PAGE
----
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Take a peek as Tameside bus drivers bare all to raise awareness of cancer

A group of bus drivers from Tameside have been stripping off to produce not one but two cheeky calendars for 2024.

The naked calendars featuring Stagecoach Manchester staff from the Hyde and Stockport depots will raise money to support breast cancer and prostate cancer charities. Staff hope they’ll also act as a year-long reminder for people to be aware of the signs and symptoms of cancer and to get checked out if they notice something that’s not normal for them.

Simon Stopford, lead mental health first-aider for Stagecoach Manchester, said: “I put a list out for male volunteers and was very surprised by the amount of interest! Then I got approached by the ladies asking if they could get involved, so we now have two charity calendars!”

The men’s calendar is raising funds for Prostate Cancer UK, while the women’s calendar is raising money for breast cancer charity Coppa Feel.

Hyde bus driver David Carlyon said: “We wanted to raise awareness of prostate cancer as some members of the group have been affected personally by this disease. We are real men with not the best of bodies, but this didn’t matter!

“Quite a few of us have been touched by cancer. I lost my dad to prostate cancer when I was 15 and I watched him go through his treatment. It has had a lasting impact on me. The calendar is our way of doing something to help raise funds and have a bit of fun too.”

Bus driver Joyce Singh, from Stalybridge, says taking part in the calendar helped her regain her confidence after her own breast cancer diagnosis and treatment in 2023.

Mum-of-two Joyce, 51, found a lump under her left arm after taking a shower in February. She went to her GP the next day and was referred to Tameside Hospital.

Joyce had a mammogram (an X-ray to check breasts for signs of cancer) and a biopsy (which involves taking a small sample of breast tissue so it can be examined under a microscope).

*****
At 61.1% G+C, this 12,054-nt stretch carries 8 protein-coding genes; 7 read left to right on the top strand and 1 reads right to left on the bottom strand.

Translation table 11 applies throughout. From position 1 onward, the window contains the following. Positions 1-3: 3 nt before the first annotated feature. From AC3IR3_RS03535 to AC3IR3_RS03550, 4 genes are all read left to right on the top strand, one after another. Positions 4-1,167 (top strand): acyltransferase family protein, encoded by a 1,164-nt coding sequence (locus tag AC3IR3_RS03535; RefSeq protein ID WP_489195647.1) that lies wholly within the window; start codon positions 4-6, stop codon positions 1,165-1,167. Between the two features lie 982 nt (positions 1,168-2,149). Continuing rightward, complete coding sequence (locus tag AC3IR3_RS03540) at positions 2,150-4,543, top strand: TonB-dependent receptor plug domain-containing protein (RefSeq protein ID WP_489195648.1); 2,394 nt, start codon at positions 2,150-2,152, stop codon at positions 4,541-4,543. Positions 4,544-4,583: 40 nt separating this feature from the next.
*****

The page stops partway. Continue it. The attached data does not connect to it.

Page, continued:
These checks showed she had breast cancer.

Joyce had an operation to remove the lump in her breast in April 2023, around the time of her 50th birthday. This was followed by chemotherapy and then 19 sessions of radiotherapy. She finished treatment in October 2023.

Joyce said: “I was devastated when I heard I had cancer. You never think it will happen to you! The treatment was exhausting and left me very weak. I felt really down when I started to lose my hair. Then I got a wig and started to feel a bit more like me again. When I heard about the calendar, I thought it would be good to raise awareness and get people talking about cancer. It gave me a bit of confidence after everything I’d been through to say ‘look at me now!’ and I didn’t wear my wig for the photos!

“If anyone has symptoms, you need to act on it quickly and book an appointment to see your GP. It could save your life.”

Wendy Ogden, 56, who is originally from Droylsden and now lives in Higher Openshaw, said taking part in the calendar was actually less daunting than some of her previous fundraising efforts which include completing a half marathon and taking part in a Ladies Full Monty show.

She said: “I just thought why not!? Like others, I also lost my mum to cancer so I’m passionate about raising awareness.”

Neville Firth, 56, from near Heaton Chapel, said: “Taking part in the calendar was very personal to me as my brother Martin had prostate cancer and died two years ago. I’m now the same age as he was when he died. Martin told me and my older brother Rick to get ourselves checked, which we did.”

Rob Jones, managing director at Stagecoach Manchester, commented: “It’s inspiring to see just how much our drivers care and we’re so proud of everything they’re doing to not only raise much-needed funds but also raise awareness of the importance of checking and getting help as early as possible.”

Alison Jones, director of earlydiagnosis at Greater Manchester Cancer Alliance, said: “It’s brilliant to hear about these calendars and the work staff at Stagecoach are doing to raise awareness about cancer.

“Cancer survival is at an all-time high and we’re seeing more people than ever before diagnosed with cancer at an early stage, but we want to continue this progress.

“It’s important for everyone to be aware of their own bodies. Please look out for lumps and bumps or anything else that is unusual for you, and get checked out early. It could save your life.”

If people notice symptoms that could be cancer, they should contact their GP practice and come forward for checks as early as possible so they can get the all-clear or, in some cases, a cancer diagnosis sooner – to give them the best chance of surviving the disease.

Symptoms of breast cancer can include a lump or change in the look, shape or feel of one or both breasts, while symptoms of prostate cancer can include difficulty starting to urinate or emptying your bladder.

Most men with early prostate cancer don’t have any signs or symptoms. That’s why it’s important to know about your prostate cancer risk. You can check your risk by using the Prostate Cancer UK risk checker: https://bit.ly/GMprostateriskchecker.

The calendars are being sold by Stagecoach staff.

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